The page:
A few days ago I noticed that the “urlgrabber” project now has switched to using pycurl (the python libcurl binding) in their bleeding edge development. It means that projects using that, such well-known apps like yum and anaconda then use libcurl. Already since ages the Suse installer named YaST is using libcurl and a few months ago I learned that the opensolaris package management (pkg) is also switching to become pycurl based.
According to the lead man on the urlgrabber project, Seth Vidal, there are several reasons to switch from Python’s native urllib for (mostly) HTTP transport and he was friendly enough to mention a few to me. Clearly the two primary reasons are FIPS certification and urllib’s lacking HTTP proxy support. The FIPS certification is something the Fedora project has been pushing for a lot during recent time and thus they’ve worked hard on making libcurl support NSS for SSL/TLS, and the lack of HTTP proxy support is supposedly hard to push into urllib itself due to its stagnant development etc.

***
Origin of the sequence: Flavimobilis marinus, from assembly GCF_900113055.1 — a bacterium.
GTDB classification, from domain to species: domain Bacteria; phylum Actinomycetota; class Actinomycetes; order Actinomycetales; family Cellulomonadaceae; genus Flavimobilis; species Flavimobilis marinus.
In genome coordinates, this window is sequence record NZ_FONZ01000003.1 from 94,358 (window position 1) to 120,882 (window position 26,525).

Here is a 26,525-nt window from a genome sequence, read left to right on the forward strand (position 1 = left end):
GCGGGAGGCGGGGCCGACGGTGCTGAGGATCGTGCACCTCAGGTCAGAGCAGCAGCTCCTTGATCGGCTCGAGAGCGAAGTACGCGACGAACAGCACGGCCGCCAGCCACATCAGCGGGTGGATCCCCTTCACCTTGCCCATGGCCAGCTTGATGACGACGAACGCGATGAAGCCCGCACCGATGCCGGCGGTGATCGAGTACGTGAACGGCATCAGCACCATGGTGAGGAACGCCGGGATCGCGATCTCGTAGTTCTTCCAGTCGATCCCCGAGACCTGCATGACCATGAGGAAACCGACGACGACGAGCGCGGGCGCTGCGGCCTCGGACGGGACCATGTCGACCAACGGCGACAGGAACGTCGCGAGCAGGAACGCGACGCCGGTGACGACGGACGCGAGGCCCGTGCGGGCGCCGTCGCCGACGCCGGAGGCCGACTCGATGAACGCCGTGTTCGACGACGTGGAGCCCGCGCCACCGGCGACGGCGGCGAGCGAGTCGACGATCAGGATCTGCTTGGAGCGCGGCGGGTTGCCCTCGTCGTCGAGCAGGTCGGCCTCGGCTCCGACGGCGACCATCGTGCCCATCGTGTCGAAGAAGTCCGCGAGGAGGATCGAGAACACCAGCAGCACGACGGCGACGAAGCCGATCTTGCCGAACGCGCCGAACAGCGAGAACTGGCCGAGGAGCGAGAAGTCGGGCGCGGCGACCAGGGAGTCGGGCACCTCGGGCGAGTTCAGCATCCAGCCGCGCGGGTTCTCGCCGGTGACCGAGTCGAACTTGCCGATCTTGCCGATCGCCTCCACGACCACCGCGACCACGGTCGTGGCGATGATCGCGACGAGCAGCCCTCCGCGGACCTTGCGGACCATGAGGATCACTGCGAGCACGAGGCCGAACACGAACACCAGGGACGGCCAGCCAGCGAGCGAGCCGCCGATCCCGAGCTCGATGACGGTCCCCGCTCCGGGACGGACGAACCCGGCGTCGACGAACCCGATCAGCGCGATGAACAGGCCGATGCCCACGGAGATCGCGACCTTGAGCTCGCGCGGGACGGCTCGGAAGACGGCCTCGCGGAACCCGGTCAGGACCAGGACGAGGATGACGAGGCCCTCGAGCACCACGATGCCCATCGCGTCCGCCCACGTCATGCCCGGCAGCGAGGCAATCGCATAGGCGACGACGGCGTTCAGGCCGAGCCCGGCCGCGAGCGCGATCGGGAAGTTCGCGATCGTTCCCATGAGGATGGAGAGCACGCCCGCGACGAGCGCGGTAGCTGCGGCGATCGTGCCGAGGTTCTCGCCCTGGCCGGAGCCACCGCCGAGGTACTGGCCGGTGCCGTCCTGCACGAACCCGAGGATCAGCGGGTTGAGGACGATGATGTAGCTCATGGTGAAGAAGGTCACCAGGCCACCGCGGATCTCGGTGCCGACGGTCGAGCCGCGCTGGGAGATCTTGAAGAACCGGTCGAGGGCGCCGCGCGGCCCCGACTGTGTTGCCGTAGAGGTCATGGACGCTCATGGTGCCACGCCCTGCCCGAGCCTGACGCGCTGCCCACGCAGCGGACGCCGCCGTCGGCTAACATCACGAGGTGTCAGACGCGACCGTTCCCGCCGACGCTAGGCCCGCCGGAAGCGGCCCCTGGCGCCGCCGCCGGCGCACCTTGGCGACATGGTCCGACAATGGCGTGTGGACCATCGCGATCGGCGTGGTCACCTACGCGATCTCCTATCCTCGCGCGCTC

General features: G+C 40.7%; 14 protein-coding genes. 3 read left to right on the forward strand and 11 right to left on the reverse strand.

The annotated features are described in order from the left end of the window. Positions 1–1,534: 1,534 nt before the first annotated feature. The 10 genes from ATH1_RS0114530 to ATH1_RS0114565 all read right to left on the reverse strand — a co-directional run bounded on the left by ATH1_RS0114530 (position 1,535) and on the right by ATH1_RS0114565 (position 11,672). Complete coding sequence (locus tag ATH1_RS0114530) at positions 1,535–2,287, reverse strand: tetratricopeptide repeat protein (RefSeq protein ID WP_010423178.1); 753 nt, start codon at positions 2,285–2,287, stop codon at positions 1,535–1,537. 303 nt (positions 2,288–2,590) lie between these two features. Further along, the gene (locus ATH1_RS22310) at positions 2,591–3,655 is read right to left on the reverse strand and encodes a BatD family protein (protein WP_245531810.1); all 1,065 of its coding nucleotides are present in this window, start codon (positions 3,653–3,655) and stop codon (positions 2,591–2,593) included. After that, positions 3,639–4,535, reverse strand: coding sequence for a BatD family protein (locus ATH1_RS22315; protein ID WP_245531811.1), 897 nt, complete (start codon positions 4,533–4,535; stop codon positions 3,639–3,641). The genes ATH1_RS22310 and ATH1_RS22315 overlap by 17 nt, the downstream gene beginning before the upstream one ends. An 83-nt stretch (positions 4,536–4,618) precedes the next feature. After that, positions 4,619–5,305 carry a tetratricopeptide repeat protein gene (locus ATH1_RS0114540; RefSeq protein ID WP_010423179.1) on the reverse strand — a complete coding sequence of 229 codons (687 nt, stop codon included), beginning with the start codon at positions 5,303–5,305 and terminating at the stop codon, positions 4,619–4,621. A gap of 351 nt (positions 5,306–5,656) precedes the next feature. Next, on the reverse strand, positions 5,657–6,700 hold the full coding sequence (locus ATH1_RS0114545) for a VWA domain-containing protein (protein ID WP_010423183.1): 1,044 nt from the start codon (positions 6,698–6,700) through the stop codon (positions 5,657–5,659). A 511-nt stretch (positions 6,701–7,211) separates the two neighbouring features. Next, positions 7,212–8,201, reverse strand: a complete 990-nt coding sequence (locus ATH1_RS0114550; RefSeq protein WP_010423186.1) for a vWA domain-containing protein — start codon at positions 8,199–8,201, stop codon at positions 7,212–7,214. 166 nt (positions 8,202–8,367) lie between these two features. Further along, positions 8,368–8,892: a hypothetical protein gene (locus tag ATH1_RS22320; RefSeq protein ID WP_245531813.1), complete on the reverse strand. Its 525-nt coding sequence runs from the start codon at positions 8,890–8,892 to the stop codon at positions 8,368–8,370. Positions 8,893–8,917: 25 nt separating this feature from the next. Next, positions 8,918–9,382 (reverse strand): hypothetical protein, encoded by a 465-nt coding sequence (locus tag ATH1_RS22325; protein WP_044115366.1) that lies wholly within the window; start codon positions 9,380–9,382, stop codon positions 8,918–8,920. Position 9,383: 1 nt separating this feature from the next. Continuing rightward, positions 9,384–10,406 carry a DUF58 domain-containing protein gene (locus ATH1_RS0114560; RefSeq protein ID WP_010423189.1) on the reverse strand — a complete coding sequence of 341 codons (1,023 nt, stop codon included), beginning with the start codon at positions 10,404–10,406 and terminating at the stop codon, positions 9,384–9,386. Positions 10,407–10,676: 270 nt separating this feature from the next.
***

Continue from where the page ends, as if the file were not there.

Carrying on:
In Debian-esque worlds, libcurl and curl are already used by the package system in forms of apt-transport-https and apt-file.
It seems that when you run an open source operating system tomorrow, chances are that libcurl is in the back-end of the package system.